Today, Nelson says he’s never been more successful in life or career. “I want more happiness,” he shared recently, while sipping a beet fizz. “I’m addicted to happiness.” These days he still makes inventive neotropical rum drinks, but next-level no proof cocktails will also get top billing at EEM, the “Thai barbecue cocktail bar” he’s opening this winter on North Williams with the owners of Langbaan and Matt’s BBQ. It’s an odd match, a recovering addict serving drinks, but he’s not sanctimonious: “Not everyone has a problem. I love the spirit of drinking, people toasting ... just not waking up chugging a bottle.”
Change is slow, though many chefs and restaurant owners (sober or not) are acutely aware of the need for a healthier kitchen culture, including discussions around depression, #MeToo harassment, and substance abuse. One topic on the table: tackling the issue of “shift drinks”—the industry’s tradition of rewarding employees at shift’s end with a shot and a beer. (Note: no one hands me a Fernet when I turn in a story.)
Some places are rethinking or disbanding shift drinks altogether: at Olympia Provisions, Joppie helped launch a “wellness initiative” with the option to earn tokens for yoga classes or spa treatments instead of shots. At Departure, Gourdet shuns shift drinks but actively books one-on-one time with cooks, going to dinner and talking future goals. “Jean-Georges never asked me to coffee,” he says with a grin. But the vanguard is up north at Seattle dining icon Canlis, which rejects boozy bonding for full-throttle staff fun: wee-hours poker games, “truly tasteless movie nights,” and after-work laser tag in the restaurant. “We got rid of shift drinks 15 years ago,” says co-owner Mark Canlis. Restaurant owners, he observes, have been slow to recognize employees as people rather than soldiers. “It’s not just performing in the heat of battle, not just making 60 perfect plates,” he stresses. “If that cook is a disaster, living in emotional poverty, what’s the point? Building culture is an everyday process. You can’t just pull out a Ping-Pong table and have culture.”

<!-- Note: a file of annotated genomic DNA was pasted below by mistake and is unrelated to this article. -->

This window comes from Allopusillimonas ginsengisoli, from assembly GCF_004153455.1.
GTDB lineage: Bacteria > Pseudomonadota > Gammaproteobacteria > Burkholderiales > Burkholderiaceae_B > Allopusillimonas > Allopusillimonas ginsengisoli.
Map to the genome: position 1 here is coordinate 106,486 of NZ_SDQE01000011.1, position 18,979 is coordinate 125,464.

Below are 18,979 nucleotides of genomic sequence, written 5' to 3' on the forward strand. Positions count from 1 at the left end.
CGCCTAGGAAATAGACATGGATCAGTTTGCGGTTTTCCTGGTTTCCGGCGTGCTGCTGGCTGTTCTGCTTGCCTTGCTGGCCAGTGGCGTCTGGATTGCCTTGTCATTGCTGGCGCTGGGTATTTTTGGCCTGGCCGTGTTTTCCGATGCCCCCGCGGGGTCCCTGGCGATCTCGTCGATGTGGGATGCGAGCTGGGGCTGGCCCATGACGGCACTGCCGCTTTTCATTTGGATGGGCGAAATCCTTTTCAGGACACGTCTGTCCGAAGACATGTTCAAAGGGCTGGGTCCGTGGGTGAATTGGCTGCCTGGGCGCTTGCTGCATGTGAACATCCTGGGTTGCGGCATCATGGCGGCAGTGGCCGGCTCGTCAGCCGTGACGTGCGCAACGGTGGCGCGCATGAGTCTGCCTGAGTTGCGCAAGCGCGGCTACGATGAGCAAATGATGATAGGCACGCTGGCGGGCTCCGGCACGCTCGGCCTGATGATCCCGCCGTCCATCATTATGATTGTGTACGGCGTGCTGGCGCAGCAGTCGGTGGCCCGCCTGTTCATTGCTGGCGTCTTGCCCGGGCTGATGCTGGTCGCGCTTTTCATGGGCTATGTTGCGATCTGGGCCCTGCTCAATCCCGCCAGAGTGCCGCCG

Likewise, you can’t easily pull the culture out of the shift drink and all that goes with it: the pressure-cooker environment and limited post-work entertainment options beyond bars, not to mention low pay, which precludes, some might argue, #livingyourbestlife. Add to that the obvious social pressure to drink. “In the beginning it’s really isolating,” says Paredes, who now cooks at Thistle, a quiet, locavore kitchen in McMinnville. “You have to reconstruct everything. The hardest part was doing karaoke, sober. It took time to realize I may be sober, but I’m not square.”
The missing piece right now? An industry support group, a clubhouse, a safe space to talk freely about these tough issues—for Portland cooks, by Portland cooks. The answer may come from Rucker and Gourdet, captured in an Instagram shot in early December, arm in arm, grinning like those boys in The Sandlot. The caption: “Planning something and it’s not your next meal.” That would be a Portland branch of “Ben’s Friends,” the South Carolina–founded chef recovery group named for Ben Murray, a chef who committed suicide after years of alcohol abuse. The program is loosely based on AA, but with less structure—no higher power or “steps.” They hope for a February launch of the local chapter, with weekly meetings at Jacobsen Salt Co’s warehouse in Southeast. “It’s life or death for many of us,” says Gourdet. He envisions a comfortable place where sober chefs can connect, but also where struggling cooks, not ready to jump into AA or rehab, can find hope and inspiration from people who understand their battle.
“I want to plant a seed. I can see longevity now,” says Rucker, fired up about being a sober role model for the next generation of chefs. “I want these young cooks to know what I did with my life, not just foie gras.”